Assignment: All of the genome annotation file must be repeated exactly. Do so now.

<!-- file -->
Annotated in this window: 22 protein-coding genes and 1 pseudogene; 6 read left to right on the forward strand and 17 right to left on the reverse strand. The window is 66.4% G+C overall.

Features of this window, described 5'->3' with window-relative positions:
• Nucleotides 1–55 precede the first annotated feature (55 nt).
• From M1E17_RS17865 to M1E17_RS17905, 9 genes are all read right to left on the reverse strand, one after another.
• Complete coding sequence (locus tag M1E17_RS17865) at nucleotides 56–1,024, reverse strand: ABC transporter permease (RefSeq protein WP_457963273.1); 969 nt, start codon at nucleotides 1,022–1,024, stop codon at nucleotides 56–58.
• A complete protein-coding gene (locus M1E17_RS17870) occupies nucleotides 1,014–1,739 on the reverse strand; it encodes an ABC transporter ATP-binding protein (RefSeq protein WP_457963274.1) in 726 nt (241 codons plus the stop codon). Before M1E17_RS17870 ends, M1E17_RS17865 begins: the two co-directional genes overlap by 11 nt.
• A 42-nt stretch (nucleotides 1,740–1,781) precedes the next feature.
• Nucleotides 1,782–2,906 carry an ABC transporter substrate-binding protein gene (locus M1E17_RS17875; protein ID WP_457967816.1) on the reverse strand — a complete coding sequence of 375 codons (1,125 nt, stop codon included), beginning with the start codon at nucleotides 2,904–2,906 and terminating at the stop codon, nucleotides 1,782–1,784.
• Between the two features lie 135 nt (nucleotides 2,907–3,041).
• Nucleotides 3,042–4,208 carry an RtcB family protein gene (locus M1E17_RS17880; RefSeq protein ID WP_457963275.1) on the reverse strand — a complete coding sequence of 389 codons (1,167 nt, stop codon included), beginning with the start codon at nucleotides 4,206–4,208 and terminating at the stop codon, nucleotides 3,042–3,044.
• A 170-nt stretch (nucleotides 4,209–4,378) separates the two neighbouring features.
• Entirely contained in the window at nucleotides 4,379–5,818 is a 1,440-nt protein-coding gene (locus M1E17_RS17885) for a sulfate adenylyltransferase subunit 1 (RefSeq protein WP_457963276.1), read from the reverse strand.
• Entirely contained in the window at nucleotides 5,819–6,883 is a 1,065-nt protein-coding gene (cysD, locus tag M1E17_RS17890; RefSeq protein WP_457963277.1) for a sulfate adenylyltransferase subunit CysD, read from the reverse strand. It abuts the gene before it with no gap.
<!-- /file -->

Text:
Annotated in this window: 22 protein-coding genes and 1 pseudogene; 6 read left to right on the forward strand and 17 right to left on the reverse strand. The window is 66.4% G+C overall.

Features of this window, described 5'->3' with window-relative positions:
• Nucleotides 1–55 precede the first annotated feature (55 nt).
• From M1E17_RS17865 to M1E17_RS17905, 9 genes are all read right to left on the reverse strand, one after another.
• Complete coding sequence (locus tag M1E17_RS17865) at nucleotides 56–1,024, reverse strand: ABC transporter permease (RefSeq protein WP_457963273.1); 969 nt, start codon at nucleotides 1,022–1,024, stop codon at nucleotides 56–58.
• A complete protein-coding gene (locus M1E17_RS17870) occupies nucleotides 1,014–1,739 on the reverse strand; it encodes an ABC transporter ATP-binding protein (RefSeq protein WP_457963274.1) in 726 nt (241 codons plus the stop codon). Before M1E17_RS17870 ends, M1E17_RS17865 begins: the two co-directional genes overlap by 11 nt.
• A 42-nt stretch (nucleotides 1,740–1,781) precedes the next feature.
• Nucleotides 1,782–2,906 carry an ABC transporter substrate-binding protein gene (locus M1E17_RS17875; protein ID WP_457967816.1) on the reverse strand — a complete coding sequence of 375 codons (1,125 nt, stop codon included), beginning with the start codon at nucleotides 2,904–2,906 and terminating at the stop codon, nucleotides 1,782–1,784.
• Between the two features lie 135 nt (nucleotides 2,907–3,041).
• Nucleotides 3,042–4,208 carry an RtcB family protein gene (locus M1E17_RS17880; RefSeq protein ID WP_457963275.1) on the reverse strand — a complete coding sequence of 389 codons (1,167 nt, stop codon included), beginning with the start codon at nucleotides 4,206–4,208 and terminating at the stop codon, nucleotides 3,042–3,044.
• A 170-nt stretch (nucleotides 4,209–4,378) separates the two neighbouring features.
• Entirely contained in the window at nucleotides 4,379–5,818 is a 1,440-nt protein-coding gene (locus M1E17_RS17885) for a sulfate adenylyltransferase subunit 1 (RefSeq protein WP_457963276.1), read from the reverse strand.
• Entirely contained in the window at nucleotides 5,819–6,883 is a 1,065-nt protein-coding gene (cysD, locus tag M1E17_RS17890; RefSeq protein WP_457963277.1) for a sulfate adenylyltransferase subunit CysD, read from the reverse strand. It abuts the gene before it with no gap.